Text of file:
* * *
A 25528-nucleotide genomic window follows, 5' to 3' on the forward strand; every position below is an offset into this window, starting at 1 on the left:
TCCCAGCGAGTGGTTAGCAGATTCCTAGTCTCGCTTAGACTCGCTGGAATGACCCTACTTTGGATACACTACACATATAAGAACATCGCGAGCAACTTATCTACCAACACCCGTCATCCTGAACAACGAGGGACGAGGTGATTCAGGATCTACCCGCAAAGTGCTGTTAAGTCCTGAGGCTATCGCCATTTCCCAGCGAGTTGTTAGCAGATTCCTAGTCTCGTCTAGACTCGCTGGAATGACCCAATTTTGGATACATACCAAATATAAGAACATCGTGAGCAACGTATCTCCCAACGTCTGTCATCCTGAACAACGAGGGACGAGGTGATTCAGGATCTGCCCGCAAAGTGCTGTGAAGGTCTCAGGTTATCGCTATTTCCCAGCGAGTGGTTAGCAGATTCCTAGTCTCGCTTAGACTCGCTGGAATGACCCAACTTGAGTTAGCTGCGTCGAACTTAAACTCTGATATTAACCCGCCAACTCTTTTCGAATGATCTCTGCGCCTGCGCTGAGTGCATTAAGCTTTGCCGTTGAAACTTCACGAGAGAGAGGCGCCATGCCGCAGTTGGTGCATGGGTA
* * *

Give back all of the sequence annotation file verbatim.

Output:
A 25528-nucleotide genomic window follows, 5' to 3' on the forward strand; every position below is an offset into this window, starting at 1 on the left:
TCCCAGCGAGTGGTTAGCAGATTCCTAGTCTCGCTTAGACTCGCTGGAATGACCCTACTTTGGATACACTACACATATAAGAACATCGCGAGCAACTTATCTACCAACACCCGTCATCCTGAACAACGAGGGACGAGGTGATTCAGGATCTACCCGCAAAGTGCTGTTAAGTCCTGAGGCTATCGCCATTTCCCAGCGAGTTGTTAGCAGATTCCTAGTCTCGTCTAGACTCGCTGGAATGACCCAATTTTGGATACATACCAAATATAAGAACATCGTGAGCAACGTATCTCCCAACGTCTGTCATCCTGAACAACGAGGGACGAGGTGATTCAGGATCTGCCCGCAAAGTGCTGTGAAGGTCTCAGGTTATCGCTATTTCCCAGCGAGTGGTTAGCAGATTCCTAGTCTCGCTTAGACTCGCTGGAATGACCCAACTTGAGTTAGCTGCGTCGAACTTAAACTCTGATATTAACCCGCCAACTCTTTTCGAATGATCTCTGCGCCTGCGCTGAGTGCATTAAGCTTTGCCGTTGAAACTTCACGAGAGAGAGGCGCCATGCCGCAGTTGGTGCATGGGTA